The Florida Supreme Court on Tuesday refused to hear a case that challenged the constitutionality of a law that gives power to the State Board of Education in the approval of charter schools.
Justices turned down an appeal by the Palm Beach County School Board, which argued the law violates part of the state Constitution that gives local school boards the authority to “operate, control and supervise” public schools in their districts. As is common, the Supreme Court issued a one-page order that did not explain its reasons for declining to hear the case.
The case stems from a decision by the Palm Beach County School Board to deny an application by Florida Charter Educational Foundation, Inc. and South Palm Beach Charter School to open a charter school. The Palm Beach board denied the application on grounds such as finding that the proposal lacked innovative learning methods, according to a court document.
Under part of state law, the applicants appealed the Palm Beach board's decision to a panel known as the state Charter School Appeal Commission, which makes recommendations to the State Board of Education. The commission recommended that the proposed charter school be approved, and the State Board of Education subsequently issued an order reversing the Palm Beach board's denial of the application.
The Palm Beach board took the dispute to the 4th District Court of Appeal, contending that the law giving the power to the State Board of Education was unconstitutional because it infringed on the powers of the local board. Charter schools are public schools, though they are often run by private entities.
A three-judge panel of the 4th District Court of Appeal in January upheld the constitutionality of the law.
“The Florida Constitution … creates a hierarchy under which a school board has local control, but the State Board supervises the system as a whole,” the ruling said. “This broader supervisory authority may at times infringe on a school board's local powers, but such infringement is expressly contemplated —- and in fact encouraged by the very nature of supervision by the Florida Constitution.”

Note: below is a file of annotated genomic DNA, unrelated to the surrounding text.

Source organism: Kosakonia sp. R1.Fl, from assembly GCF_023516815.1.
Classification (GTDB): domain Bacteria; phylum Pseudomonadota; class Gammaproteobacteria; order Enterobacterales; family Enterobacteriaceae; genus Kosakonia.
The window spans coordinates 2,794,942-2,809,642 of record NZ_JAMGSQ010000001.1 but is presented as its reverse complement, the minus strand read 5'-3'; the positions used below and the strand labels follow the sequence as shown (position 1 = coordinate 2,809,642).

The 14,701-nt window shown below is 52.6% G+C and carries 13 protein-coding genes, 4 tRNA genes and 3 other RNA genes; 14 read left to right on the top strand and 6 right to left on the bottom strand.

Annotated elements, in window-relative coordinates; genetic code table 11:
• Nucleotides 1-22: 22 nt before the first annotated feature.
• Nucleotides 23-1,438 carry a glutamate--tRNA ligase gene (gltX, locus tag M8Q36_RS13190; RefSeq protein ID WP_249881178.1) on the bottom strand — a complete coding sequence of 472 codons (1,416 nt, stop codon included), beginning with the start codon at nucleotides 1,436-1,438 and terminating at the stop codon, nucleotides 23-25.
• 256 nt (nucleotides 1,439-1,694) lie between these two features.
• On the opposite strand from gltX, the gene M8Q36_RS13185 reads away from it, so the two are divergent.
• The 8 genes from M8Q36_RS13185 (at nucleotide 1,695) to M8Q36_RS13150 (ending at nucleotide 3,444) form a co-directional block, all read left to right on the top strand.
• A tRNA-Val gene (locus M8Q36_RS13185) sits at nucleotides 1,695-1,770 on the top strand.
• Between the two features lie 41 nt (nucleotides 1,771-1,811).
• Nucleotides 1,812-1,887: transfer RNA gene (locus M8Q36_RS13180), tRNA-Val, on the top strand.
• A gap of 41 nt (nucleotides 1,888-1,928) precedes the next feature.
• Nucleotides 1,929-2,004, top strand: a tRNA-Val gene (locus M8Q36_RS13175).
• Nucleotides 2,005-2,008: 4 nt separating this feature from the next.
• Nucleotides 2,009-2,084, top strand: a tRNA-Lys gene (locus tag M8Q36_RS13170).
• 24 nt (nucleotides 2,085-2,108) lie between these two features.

But the appeals court also found that the Charter School Appeal Commission had not provided enough of a “fact-based justification” to support its recommendation that the proposed charter school should be approved. The court ordered that the commission provide such a justification, which would then go back to the State Board of Education for a final decision.
The Palm Beach County School Board in May filed a brief asking the Supreme Court to take up the case and find the law unconstitutional. The brief said the appeals-court decision would upset a “constitutional balance by taking the decision of whether to create a public charter school away from popularly-elected local boards, and placing it in the hands of the SBE (State Board of Education). In doing so, the lower court takes out of the hands of local voters the ability to hold local board members accountable for this aspect of the county's school system.”
But in a brief filed in June, attorneys for the charter-school applicants said the Supreme Court should not take up the case. The attorneys focused, in part, on the fact that the appeals court sent the dispute back to the Charter School Appeal Commission and the State Board of Education because of the need for a “fact-based justification” for approval of the proposed school.
“The Florida Supreme Court lacks jurisdiction to hear this appeal because the decision below is not final,” the applicants' brief said. “The Fourth District explicitly reversed and remanded the case back to the State Board of Education (and its subsidiary tribunal, the Charter School Appeal Commission) for a complete redo of the fact hearing.”